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Opinions April 7, 2014

April 7, 2014
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7th Circuit Court of Appeals
United States of America v. Stephanie L. Donelli
13-2548
Criminal. Affirms 60-month sentence for convictions of wire fraud and tax evasion. Donelli’s claim that the trial court erred by failing to consider her mental illness, bipolar II disorder, as a principal argument in mitigation was rejected because she failed to present the diagnosis as a principal argument in mitigation, and because she waived the argument by failing to object to her sentence apart from the fact that it was above the guidleline range.


Indiana Court of Appeals
Kevin J. Mamon v. State of Indiana
30A01-1301-CR-47
Criminal. Affirms convictions of Class D felony resisting law enforcement, Class A misdemeanor criminal recklessness, Class B misdemeanor reckless driving and an enhancement for being a habitual offender. The panel found no grounds for reversal on Mamon’s claim that admitting evidence from a traffic stop for following too closely in a construction zone was fundamental error. Mamon failed to preserve an objection at the trial court, and there is no claim of evidence fabrication or willful malfeasance on the part of law enforcement.

In the Matter of: L.P., a Child Alleged to be a Child in Need of Services, K.K., Mother v. The Indiana Department of Child Services
77A01-1310-JC-427
Juvenile. Reverses determination that L.P. was a child in need of services, holding that a factual finding of an isolated use of methamphetamine, without more, does not support the conclusion of law that L.P. was a CHINS.  

Sheaff Brock Investment Advisors, LLC v. David Morton
29A02-1306-CC-553
Civil collection. Affirms trial court ruling that Sheaff Brock Investment Advisors breached its contract with adviser David Morton and was liable for additional compensation under the Wage Claims Act. Because the trial court did not err in granting summary judgment on those claims, Morton is entitled to appellate attorney fees. The trial court also did not err in entering summary judgment in favor of Sheaff Brock on Morton’s claim on constructive fraud.

Umbrella Family Waiver Services, LLC v. Indiana Family and Social Services Administration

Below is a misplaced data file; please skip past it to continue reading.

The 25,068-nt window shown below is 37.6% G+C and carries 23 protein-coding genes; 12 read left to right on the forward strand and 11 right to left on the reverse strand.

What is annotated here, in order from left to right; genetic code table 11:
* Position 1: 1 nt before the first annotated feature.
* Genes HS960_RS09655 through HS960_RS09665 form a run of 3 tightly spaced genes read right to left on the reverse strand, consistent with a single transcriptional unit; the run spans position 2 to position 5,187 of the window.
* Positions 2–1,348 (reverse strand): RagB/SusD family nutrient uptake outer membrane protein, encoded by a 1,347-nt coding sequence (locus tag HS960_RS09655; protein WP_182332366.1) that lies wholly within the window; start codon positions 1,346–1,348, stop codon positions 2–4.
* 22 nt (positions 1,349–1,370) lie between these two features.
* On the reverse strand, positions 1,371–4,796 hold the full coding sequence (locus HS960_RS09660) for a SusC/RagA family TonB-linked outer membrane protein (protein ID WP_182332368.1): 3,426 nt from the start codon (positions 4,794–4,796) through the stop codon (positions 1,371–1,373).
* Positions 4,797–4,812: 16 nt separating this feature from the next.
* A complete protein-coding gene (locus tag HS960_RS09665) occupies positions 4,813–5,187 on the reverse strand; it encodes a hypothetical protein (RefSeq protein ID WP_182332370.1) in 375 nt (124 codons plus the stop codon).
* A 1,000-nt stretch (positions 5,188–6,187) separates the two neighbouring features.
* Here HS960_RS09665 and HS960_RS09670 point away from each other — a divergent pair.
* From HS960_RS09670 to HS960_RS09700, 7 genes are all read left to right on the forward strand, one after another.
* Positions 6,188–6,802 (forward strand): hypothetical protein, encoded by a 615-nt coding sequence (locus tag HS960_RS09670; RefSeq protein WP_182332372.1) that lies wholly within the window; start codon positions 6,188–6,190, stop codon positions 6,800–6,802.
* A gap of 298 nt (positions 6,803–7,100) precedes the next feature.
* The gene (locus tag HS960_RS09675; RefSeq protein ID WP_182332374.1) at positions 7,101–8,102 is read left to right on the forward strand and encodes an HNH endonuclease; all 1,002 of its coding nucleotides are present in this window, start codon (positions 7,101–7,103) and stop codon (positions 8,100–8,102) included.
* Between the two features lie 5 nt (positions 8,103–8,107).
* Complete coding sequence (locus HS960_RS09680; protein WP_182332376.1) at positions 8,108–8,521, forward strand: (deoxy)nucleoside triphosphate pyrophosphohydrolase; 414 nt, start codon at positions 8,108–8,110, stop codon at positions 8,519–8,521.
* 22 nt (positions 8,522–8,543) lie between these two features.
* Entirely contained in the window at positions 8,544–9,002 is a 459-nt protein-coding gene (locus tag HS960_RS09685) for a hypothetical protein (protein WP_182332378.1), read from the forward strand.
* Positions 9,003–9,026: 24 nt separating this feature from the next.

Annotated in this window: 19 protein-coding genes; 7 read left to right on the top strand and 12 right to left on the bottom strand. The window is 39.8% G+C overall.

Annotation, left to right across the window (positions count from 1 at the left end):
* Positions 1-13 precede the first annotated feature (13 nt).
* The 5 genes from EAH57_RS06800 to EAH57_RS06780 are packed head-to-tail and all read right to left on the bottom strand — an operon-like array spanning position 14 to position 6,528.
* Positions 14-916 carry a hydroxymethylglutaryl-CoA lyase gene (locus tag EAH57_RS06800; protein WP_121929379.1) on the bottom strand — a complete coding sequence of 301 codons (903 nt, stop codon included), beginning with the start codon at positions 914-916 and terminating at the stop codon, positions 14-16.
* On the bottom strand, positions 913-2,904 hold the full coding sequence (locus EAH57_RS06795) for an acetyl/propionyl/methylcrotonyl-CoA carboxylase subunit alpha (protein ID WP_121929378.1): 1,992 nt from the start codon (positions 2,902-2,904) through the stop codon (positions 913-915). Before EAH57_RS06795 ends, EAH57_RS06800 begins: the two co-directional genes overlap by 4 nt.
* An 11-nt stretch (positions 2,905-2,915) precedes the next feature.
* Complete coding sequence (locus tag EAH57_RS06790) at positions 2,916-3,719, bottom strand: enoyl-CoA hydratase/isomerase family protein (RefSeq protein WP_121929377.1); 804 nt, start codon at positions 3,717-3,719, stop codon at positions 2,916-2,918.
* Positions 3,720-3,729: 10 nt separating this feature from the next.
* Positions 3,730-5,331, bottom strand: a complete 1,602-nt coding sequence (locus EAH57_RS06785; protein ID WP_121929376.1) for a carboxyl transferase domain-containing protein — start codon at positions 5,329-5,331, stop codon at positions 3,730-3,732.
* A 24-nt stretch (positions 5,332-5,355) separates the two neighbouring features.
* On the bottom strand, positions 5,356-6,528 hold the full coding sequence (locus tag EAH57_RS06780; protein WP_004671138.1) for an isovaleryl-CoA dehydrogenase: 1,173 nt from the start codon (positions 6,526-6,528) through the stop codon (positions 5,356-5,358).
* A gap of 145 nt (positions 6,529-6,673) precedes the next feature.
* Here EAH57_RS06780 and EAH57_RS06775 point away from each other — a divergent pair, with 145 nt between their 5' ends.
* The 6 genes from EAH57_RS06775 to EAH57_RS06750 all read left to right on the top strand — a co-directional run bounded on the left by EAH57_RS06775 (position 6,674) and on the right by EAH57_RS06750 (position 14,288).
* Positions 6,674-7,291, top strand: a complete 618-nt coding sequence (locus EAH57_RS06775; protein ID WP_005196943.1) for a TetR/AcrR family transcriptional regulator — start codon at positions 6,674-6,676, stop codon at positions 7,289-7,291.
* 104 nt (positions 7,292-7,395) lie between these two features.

49A02-1306-PL-525
Civil plenary. Affirms denial of Umbrella’s Verified Petition for Judicial Review. Rules the Indiana Family and Social Services Administration followed the terms of the contract by giving a 60-day notice of termination and did not exceed its statutory authority by not providing a reason for the termination.  

Christian Dailey v. David Building Group (NFP)
49A02-1310-CT-906
Civil tort. Affirms trial court order granting summary judgment in favor of Davis Building Group on Christian Dailey’s negligence claim.

North Central Cooperative, Inc. v. John R. Garrison (NFP)
08A02-1304-CT-345
Civil tort. Affirms trial court order granting Garrison’s motion to amend his negligence complaint.

Andre Botley v. Dilmar Sanchez (NFP)
49A05-1311-CT-567
Civil tort. Reverses trial court dismissal of Botley’s negligence claim, remanding with instructions to reinstate the claim.

Trena Marie Gagliardo v. State of Indiana (NFP)
76A03-1306-CR-209
Criminal. Affirms Class C felony conviction of nonsupport of a dependant child.

Lakila Gill v. State of Indiana (NFP)
49A02-1307-CR-633
Criminal. Affirms conviction of Class A felony attempted murder and reverses sua sponte conviction of Class B felony aggravated battery on double-jeopardy grounds. Remands with instructions to vacate the battery conviction. Gill’s 20-year aggregate sentence is unchanged.

The Indiana Supreme Court and Indiana Tax Court posted no opinions by IL deadline.



 

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  1. Hi there I really need help with getting my old divorce case back into court - I am still paying support on a 24 year old who has not been in school since age 16 - now living independent. My visitation with my 14 year old has never been modified; however, when convenient for her I can have him... I am paying past balance from over due support, yet earn several thousand dollars less. I would contact my original attorney but he basically molest me multiple times in Indy when I would visit.. Todd Woodmansee - I had just came out and had know idea what to do... I have heard he no longer practices. Please help1